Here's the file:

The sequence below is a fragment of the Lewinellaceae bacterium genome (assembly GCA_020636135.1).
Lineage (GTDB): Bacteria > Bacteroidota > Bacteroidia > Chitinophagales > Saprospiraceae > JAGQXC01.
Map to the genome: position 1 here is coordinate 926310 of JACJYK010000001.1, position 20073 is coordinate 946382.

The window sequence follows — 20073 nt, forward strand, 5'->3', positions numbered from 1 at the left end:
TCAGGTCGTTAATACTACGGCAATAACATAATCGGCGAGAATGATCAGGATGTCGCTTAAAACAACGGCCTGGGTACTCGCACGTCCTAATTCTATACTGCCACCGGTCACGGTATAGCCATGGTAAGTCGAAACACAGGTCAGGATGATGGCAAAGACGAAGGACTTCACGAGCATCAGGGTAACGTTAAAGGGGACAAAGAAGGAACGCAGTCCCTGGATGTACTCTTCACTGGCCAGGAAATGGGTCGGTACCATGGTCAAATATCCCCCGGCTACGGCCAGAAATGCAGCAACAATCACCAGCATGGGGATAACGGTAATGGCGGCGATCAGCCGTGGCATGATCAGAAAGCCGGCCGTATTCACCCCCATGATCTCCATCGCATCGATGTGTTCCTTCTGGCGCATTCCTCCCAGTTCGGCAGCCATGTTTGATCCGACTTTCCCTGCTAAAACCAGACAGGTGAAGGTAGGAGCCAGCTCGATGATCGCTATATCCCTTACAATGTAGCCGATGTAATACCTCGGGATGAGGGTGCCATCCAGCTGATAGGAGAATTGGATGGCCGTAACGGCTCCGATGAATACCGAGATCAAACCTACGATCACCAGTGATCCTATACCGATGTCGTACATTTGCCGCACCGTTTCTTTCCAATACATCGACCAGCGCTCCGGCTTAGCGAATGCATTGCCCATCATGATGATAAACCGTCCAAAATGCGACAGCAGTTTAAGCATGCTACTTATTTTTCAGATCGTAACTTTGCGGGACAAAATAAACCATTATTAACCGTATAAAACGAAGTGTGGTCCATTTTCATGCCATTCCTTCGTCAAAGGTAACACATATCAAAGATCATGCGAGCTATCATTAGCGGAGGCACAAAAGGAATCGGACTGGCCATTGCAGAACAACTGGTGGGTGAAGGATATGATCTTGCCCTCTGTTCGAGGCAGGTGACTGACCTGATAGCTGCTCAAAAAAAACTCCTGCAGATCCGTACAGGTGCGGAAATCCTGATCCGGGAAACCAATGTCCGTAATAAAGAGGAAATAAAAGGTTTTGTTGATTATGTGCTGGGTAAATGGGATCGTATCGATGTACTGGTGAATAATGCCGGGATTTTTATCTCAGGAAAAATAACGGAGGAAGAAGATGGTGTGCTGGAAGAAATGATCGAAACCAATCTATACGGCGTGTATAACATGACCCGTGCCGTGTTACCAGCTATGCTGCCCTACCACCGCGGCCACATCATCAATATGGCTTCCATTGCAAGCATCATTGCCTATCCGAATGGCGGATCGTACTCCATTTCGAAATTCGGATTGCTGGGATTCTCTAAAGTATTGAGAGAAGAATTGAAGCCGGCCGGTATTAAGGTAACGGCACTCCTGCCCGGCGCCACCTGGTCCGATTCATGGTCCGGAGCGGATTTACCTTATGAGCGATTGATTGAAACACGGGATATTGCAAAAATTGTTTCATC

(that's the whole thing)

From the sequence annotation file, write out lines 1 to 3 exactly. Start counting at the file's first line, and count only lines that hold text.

The sequence below is a fragment of the Lewinellaceae bacterium genome (assembly GCA_020636135.1).
Lineage (GTDB): Bacteria > Bacteroidota > Bacteroidia > Chitinophagales > Saprospiraceae > JAGQXC01.
Map to the genome: position 1 here is coordinate 926310 of JACJYK010000001.1, position 20073 is coordinate 946382.